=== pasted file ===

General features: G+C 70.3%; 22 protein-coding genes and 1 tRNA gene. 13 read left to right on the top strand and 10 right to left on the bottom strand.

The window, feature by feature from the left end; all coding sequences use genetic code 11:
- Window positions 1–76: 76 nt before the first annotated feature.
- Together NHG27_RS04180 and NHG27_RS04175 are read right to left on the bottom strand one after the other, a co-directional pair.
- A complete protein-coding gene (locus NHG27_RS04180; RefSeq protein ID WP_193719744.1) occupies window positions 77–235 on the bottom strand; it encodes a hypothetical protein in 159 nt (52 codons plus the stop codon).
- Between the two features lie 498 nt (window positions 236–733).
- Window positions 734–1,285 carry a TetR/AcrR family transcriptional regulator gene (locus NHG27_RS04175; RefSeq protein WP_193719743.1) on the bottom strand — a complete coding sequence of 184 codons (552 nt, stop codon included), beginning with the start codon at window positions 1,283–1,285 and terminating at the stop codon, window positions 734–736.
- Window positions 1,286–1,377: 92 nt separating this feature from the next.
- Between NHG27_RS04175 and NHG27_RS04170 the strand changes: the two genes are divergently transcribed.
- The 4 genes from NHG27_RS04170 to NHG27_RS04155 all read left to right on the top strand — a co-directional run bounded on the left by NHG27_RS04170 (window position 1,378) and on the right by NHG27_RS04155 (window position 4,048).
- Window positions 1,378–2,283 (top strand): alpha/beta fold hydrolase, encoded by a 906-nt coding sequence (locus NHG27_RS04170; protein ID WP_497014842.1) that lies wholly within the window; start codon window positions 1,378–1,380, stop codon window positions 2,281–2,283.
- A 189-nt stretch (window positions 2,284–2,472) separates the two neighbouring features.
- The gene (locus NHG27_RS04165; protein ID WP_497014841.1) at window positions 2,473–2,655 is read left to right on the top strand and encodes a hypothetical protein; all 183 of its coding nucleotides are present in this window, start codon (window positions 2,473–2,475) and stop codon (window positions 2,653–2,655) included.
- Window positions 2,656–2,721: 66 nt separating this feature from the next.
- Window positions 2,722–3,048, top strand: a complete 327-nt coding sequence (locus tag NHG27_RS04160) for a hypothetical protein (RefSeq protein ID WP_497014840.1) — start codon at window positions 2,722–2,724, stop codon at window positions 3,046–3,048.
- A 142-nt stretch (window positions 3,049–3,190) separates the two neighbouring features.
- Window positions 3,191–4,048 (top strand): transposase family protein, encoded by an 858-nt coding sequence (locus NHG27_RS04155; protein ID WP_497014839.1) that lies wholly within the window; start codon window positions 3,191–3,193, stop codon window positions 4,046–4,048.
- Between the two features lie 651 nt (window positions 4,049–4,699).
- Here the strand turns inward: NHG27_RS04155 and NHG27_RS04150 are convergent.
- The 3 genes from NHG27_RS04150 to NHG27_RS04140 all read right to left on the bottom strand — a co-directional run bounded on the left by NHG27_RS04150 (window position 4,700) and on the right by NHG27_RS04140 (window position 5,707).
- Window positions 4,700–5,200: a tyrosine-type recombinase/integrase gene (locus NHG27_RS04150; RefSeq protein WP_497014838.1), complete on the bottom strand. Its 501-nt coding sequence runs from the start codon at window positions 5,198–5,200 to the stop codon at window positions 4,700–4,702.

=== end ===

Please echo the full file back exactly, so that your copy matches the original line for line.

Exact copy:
General features: G+C 70.3%; 22 protein-coding genes and 1 tRNA gene. 13 read left to right on the top strand and 10 right to left on the bottom strand.

The window, feature by feature from the left end; all coding sequences use genetic code 11:
- Window positions 1–76: 76 nt before the first annotated feature.
- Together NHG27_RS04180 and NHG27_RS04175 are read right to left on the bottom strand one after the other, a co-directional pair.
- A complete protein-coding gene (locus NHG27_RS04180; RefSeq protein ID WP_193719744.1) occupies window positions 77–235 on the bottom strand; it encodes a hypothetical protein in 159 nt (52 codons plus the stop codon).
- Between the two features lie 498 nt (window positions 236–733).
- Window positions 734–1,285 carry a TetR/AcrR family transcriptional regulator gene (locus NHG27_RS04175; RefSeq protein WP_193719743.1) on the bottom strand — a complete coding sequence of 184 codons (552 nt, stop codon included), beginning with the start codon at window positions 1,283–1,285 and terminating at the stop codon, window positions 734–736.
- Window positions 1,286–1,377: 92 nt separating this feature from the next.
- Between NHG27_RS04175 and NHG27_RS04170 the strand changes: the two genes are divergently transcribed.
- The 4 genes from NHG27_RS04170 to NHG27_RS04155 all read left to right on the top strand — a co-directional run bounded on the left by NHG27_RS04170 (window position 1,378) and on the right by NHG27_RS04155 (window position 4,048).
- Window positions 1,378–2,283 (top strand): alpha/beta fold hydrolase, encoded by a 906-nt coding sequence (locus NHG27_RS04170; protein ID WP_497014842.1) that lies wholly within the window; start codon window positions 1,378–1,380, stop codon window positions 2,281–2,283.
- A 189-nt stretch (window positions 2,284–2,472) separates the two neighbouring features.
- The gene (locus NHG27_RS04165; protein ID WP_497014841.1) at window positions 2,473–2,655 is read left to right on the top strand and encodes a hypothetical protein; all 183 of its coding nucleotides are present in this window, start codon (window positions 2,473–2,475) and stop codon (window positions 2,653–2,655) included.
- Window positions 2,656–2,721: 66 nt separating this feature from the next.
- Window positions 2,722–3,048, top strand: a complete 327-nt coding sequence (locus tag NHG27_RS04160) for a hypothetical protein (RefSeq protein ID WP_497014840.1) — start codon at window positions 2,722–2,724, stop codon at window positions 3,046–3,048.
- A 142-nt stretch (window positions 3,049–3,190) separates the two neighbouring features.
- Window positions 3,191–4,048 (top strand): transposase family protein, encoded by an 858-nt coding sequence (locus NHG27_RS04155; protein ID WP_497014839.1) that lies wholly within the window; start codon window positions 3,191–3,193, stop codon window positions 4,046–4,048.
- Between the two features lie 651 nt (window positions 4,049–4,699).
- Here the strand turns inward: NHG27_RS04155 and NHG27_RS04150 are convergent.
- The 3 genes from NHG27_RS04150 to NHG27_RS04140 all read right to left on the bottom strand — a co-directional run bounded on the left by NHG27_RS04150 (window position 4,700) and on the right by NHG27_RS04140 (window position 5,707).
- Window positions 4,700–5,200: a tyrosine-type recombinase/integrase gene (locus NHG27_RS04150; RefSeq protein WP_497014838.1), complete on the bottom strand. Its 501-nt coding sequence runs from the start codon at window positions 5,198–5,200 to the stop codon at window positions 4,700–4,702.